If your friends just bought a new home and you want to give them a unique housewarming, memorable, yet practical gift, get a beautiful Cuckoo or antique clock
Clocks set the tone for a home, and create sensory memories that family and friends will recall for years to come. Cuckoo clocks
are a number one choice for couples just starting out ,especially if children are on the way. Their handcrafted beauty and style complement many types of home décor, and the sound of the cuckoo will remind you off your friends thoughtfulness for years to come.
were made with such high quality that with proper care and maintenance, they can last several centuries, what you can't say about present clocks and watches.Everything is instant and disposable.
We collect antique clocks
.It's really fun and adds up some story to your home and you can pass them to you children and so on.1.Antique clocks.2.Black forest cuckoo clocks.3.Grandfather clocks.Clock Dials! Antique Clock Dials And How To Restore Them Today!
The dial of a clock is usually the first thing to get dirty or discoloured, especially if winding is done by opening a door in the front. A marked improvement can be effected by fixing a new dial made in the manner to be described.
First take off the minute hand. Sometimes this is only sprung on and will come away by merely pulling at the centre, but generally it is secured by a, small pin which is easily withdrawn. The removal of the hour-hand will then present no difficulty. The dial will most likely be fixed by screws to the case, or to the frame of the movement, and by unscrewing these it is detached. Place all the screws, the hands etc, in a box or tray for safety while making the new dial.
You'll need a sheet of fairly stout, smooth-surfaced Bristol board, (A smooth, heavy pasteboard of fine quality); a bottle of waterproof Indian ink ; an ordinary and an ink compass ; a pair of dividers and a ruling pen. Having pinned the white card to a drawing-board to prevent it shifting, measure carefully with the dividers the diameter of the outer circle of the dial, and with the compass make a similar circle on the card ; next measure the inner circle, on which the graduations are to be inscribed, and transfer this also to the copy. The divisions may now be proceeded with. Rule lightly a vertical line across the diameter of the circle ; this will indicate the six o'clock and twelve o'clock graduations.
A second line, also through the centre of the circle, at right angles to the first, divides the dial into four quarters. With the dividers, each quarter is then sub-divided into three equal portions, for the five-minute graduations, and each of the latter into five parts. The dial will then contain sixty divisions. Now measure the respective distances of the top and bottom of the hour figures from the centre of the dial, and with these distances as radii describe two more circles, thus obtaining guide-lines in which to write the figures. With the old dial as a copy, the hours may then be pencilled in, noticing that all the upright strokes radiate from the centre, while the short lines at the top or bottom of each figure are portions of the guide circles. Note that diametrically opposite figures are upside-down as regards each other, and that the " four " is drawn thin. IIII, and not IV.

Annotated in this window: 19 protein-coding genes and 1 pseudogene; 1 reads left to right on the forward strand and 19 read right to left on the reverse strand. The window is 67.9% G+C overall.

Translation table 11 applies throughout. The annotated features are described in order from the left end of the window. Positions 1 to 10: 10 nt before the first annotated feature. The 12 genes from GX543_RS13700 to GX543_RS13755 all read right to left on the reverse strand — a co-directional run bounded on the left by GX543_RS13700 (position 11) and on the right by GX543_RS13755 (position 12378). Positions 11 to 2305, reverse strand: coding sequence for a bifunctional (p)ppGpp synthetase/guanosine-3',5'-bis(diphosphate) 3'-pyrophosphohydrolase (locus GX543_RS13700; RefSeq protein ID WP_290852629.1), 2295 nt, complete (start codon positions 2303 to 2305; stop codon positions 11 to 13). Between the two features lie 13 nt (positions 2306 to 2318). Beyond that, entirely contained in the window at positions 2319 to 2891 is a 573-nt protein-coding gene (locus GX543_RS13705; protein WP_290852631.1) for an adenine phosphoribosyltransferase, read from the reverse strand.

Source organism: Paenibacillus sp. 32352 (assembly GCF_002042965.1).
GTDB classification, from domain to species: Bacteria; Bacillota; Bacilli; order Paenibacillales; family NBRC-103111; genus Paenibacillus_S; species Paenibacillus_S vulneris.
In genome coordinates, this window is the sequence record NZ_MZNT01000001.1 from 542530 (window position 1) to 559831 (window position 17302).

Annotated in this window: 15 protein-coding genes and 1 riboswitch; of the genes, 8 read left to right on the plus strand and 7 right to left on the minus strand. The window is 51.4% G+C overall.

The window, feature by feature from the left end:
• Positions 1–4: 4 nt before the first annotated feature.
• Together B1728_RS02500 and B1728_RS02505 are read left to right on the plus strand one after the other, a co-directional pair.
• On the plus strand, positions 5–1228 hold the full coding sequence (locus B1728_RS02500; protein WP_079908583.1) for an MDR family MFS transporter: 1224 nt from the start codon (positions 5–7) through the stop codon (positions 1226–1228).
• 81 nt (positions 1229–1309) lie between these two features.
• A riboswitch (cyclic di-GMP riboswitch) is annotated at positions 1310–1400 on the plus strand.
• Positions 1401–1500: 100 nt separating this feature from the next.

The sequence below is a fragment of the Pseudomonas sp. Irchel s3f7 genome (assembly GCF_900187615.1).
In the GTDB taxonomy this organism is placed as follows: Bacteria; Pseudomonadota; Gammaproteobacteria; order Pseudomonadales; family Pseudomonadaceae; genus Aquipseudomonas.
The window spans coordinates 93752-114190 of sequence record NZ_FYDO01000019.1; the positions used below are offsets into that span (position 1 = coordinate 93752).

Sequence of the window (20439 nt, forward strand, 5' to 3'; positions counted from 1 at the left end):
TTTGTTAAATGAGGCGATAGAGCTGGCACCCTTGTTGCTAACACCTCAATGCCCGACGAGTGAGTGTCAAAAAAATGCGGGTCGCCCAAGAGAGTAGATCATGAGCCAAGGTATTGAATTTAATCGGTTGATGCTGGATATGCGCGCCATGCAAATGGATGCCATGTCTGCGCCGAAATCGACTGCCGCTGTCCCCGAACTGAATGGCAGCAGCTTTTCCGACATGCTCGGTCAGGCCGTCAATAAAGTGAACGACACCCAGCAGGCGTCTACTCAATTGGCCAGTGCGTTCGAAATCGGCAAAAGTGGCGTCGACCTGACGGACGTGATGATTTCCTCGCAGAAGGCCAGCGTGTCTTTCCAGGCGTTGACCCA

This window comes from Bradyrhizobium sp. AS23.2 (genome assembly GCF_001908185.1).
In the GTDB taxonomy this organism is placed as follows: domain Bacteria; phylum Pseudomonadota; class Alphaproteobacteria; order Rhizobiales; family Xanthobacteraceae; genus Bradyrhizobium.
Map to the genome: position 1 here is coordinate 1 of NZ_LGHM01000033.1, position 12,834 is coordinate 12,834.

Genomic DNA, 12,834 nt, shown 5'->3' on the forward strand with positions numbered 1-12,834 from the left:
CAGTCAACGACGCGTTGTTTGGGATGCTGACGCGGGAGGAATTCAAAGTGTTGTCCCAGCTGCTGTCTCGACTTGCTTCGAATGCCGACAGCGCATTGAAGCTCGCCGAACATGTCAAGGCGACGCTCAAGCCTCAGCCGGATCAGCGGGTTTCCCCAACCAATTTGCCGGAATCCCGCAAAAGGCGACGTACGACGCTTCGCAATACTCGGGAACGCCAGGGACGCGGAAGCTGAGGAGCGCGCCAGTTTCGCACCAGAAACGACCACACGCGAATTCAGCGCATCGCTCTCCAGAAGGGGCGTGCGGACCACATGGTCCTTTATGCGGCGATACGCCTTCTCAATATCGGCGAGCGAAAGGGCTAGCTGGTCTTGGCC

When the whole is neatly inscribed in pencil, the inking over may begin. The two outer circles are first done with the ink compass, then the divisions with the ruling pen, noting that each of these radiates from the centre. Every quarter-hour mark, however, is made thicker and wedge-shaped, while the intermediate five minutes are indicated by dots. The figures are next carefully inked in, first the radiating upright lines, then any cross strokes, and finally the curved lines at top and bottom, doing the latter with the ink compass. The thick strokes may conveniently made by ruling two thin lines the correct distance apart and filling in the middle space with a fine brush. Care must be taken that one part is dry before attempting another. When all is dry, the pencil marks are removed with a rubber, and the size of the dial is ascertained by laying the old one on top of it, marking at the same time the places where holes are required for the hands and winding key. These are cut out with the point of a sharp penknife, an inked circle having first been drawn round them for ornament. If all has been neatly done, the new dial will be quite undistinguishable from enamelled one, the pure white, smooth surface of the Bristol board having just the right appearance.
To fix the dial, the order adopted in removing the old one is reversed - that is to say, the dial is first screwed to the case, the hour-hand next placed in position, then the washer, and lastly minute hand, not forgetting the pin, if one is used.Copyright Sarah Stewart 2006 www.antique-e-books.co.uk